Monday, September 9, 2013

Setting Up a Payment Plan

If your ultimate goal is to be a full-time freelancer so you can cover your monthly bills and household budget, set aside a certain percentage for your savings account, and even have some cash left for an occasional treat, you need to come up with several ways of collecting payment.

Freelance professionals may have the potential to earn more than their salaried counterparts in the long run, but it will never happen if you're not vigilant during your first few years. 

If you have electricity, water, and telephone bills to pay every month in addition to other overhead expenses, you would need to ensure a regular cash flow. But here's the deal: since we can't expect a fixed salary every payday, we need to shoot for a minimum monthly amount that we must earn to sustain our business.

I'll talk more about setting that minimum amount in my next article installments. For the meantime, here are several ways you can negotiate for payment:

(1.) The 40-60 plan

This is best for projects that require a quick turn-over rate, like writing and proofreading resumes, writing blog articles and advertising copy, and editing sales or collection letters.

Your client may ask you to finish such projects within a mere 48 to 72 hours. There are even some freelancers who specialize in "quickie resumes" and can therefore command higher rates.

So as soon as you're paid your flat rate and down payment, you can work on the project and, once you're done, be guaranteed of the 60 percent remaining balance within just a few days.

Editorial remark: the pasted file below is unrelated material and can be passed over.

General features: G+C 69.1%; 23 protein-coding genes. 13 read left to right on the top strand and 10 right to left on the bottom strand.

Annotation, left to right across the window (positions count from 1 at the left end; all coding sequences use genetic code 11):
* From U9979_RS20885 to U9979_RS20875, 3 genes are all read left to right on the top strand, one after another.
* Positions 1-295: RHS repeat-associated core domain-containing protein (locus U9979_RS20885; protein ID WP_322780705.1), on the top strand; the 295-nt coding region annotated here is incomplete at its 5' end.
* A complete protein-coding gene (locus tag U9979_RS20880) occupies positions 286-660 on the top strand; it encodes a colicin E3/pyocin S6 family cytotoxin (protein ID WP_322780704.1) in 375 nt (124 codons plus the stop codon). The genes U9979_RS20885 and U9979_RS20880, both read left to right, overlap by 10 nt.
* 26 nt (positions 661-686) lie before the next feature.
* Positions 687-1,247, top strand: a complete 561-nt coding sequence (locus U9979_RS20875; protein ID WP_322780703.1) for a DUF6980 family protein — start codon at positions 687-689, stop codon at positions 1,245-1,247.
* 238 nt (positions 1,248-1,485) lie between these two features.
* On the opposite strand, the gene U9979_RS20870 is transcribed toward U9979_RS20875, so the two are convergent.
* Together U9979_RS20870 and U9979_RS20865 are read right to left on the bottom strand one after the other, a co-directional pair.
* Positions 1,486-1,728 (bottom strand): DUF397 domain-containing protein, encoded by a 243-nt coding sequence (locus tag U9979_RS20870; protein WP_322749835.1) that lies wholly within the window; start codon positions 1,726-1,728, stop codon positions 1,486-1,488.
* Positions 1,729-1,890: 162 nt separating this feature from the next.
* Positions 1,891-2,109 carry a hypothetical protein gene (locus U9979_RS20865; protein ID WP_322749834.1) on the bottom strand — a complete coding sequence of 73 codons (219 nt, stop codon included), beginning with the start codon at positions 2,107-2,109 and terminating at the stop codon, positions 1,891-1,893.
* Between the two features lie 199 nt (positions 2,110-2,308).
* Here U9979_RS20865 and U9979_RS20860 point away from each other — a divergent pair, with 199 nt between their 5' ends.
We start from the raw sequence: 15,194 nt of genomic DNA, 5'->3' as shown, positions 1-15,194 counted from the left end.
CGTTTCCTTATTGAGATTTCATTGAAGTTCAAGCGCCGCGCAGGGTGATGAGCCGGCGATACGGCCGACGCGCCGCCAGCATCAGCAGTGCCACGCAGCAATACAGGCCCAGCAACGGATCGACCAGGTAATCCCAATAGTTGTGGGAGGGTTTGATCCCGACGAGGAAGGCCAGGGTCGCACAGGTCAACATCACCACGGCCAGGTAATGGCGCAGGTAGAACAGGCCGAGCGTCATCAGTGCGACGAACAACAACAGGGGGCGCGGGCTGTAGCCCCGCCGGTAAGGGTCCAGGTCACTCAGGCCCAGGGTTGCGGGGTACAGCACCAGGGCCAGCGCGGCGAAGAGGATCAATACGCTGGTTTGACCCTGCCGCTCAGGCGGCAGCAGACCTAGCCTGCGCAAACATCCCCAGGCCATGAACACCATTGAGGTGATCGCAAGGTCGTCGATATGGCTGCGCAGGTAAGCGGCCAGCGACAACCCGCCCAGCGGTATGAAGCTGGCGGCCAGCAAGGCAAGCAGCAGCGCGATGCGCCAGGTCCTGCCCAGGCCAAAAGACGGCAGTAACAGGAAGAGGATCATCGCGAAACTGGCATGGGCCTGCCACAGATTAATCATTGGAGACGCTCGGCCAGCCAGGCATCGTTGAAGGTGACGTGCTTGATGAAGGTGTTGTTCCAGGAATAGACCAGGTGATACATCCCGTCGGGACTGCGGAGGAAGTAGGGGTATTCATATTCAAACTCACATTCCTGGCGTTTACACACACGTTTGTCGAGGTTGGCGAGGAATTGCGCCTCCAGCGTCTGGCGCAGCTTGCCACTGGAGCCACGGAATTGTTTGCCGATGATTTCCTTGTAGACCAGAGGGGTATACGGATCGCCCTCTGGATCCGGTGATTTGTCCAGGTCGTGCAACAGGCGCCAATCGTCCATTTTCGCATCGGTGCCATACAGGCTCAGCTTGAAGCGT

(2.) The 40-30-30 plan

If your client racked up a bill with a huge sum, this "piece-meal" method would be the ideal payment plan. Once you have finished the project and have it dispatched to your client, you can have two invoices prepared. Don't forget to state the following:

Please settle the amount on or before (preferred date).

(3.) Charge by an hourly rate

You can apply this plan if the project will require you to do a lot of research and will call for a lot of revisions, leading to having no definite time frame. 

For example, if the client provided only a basic guideline for you to execute and you will be given freedom to call part of the shots, that would mean a bit of conceptualizing on your part, and keep in mind that your creativity is valuable.

(4.) Charge by the type of project

The types of projects that command the highest rates are those that have to do with web design or website development, and they can go as high as USD500.00, or roughly Php22,000.00.

Also, projects that will require you to work with a team could mean spending plenty of time holding discussions over the phone or through Skype. Take these into consideration when charging your client, since the mere act of having everything clarified tend to eat up plenty of hours you can otherwise use for a series of smaller projects.  

(5.) Charge by number of pages

This is a must if you're an editor and your specialties involve proofreading manuals and reports, drafts of undergraduate theses and other types of academic papers. 

You can adjust your rates according to the scope of your proofreading services. Some editors, in addition to ensuring correct grammar and looking out for misplaced punctuation marks and misspelled words, offer advice on developing a theme. 

In 2004 the rates for proofreading services for book-length manuscripts were USD2.00 for every double-spaced page. Nowadays academic papers usually fetch for no less than USD20.00 per page.

No comments:

Post a Comment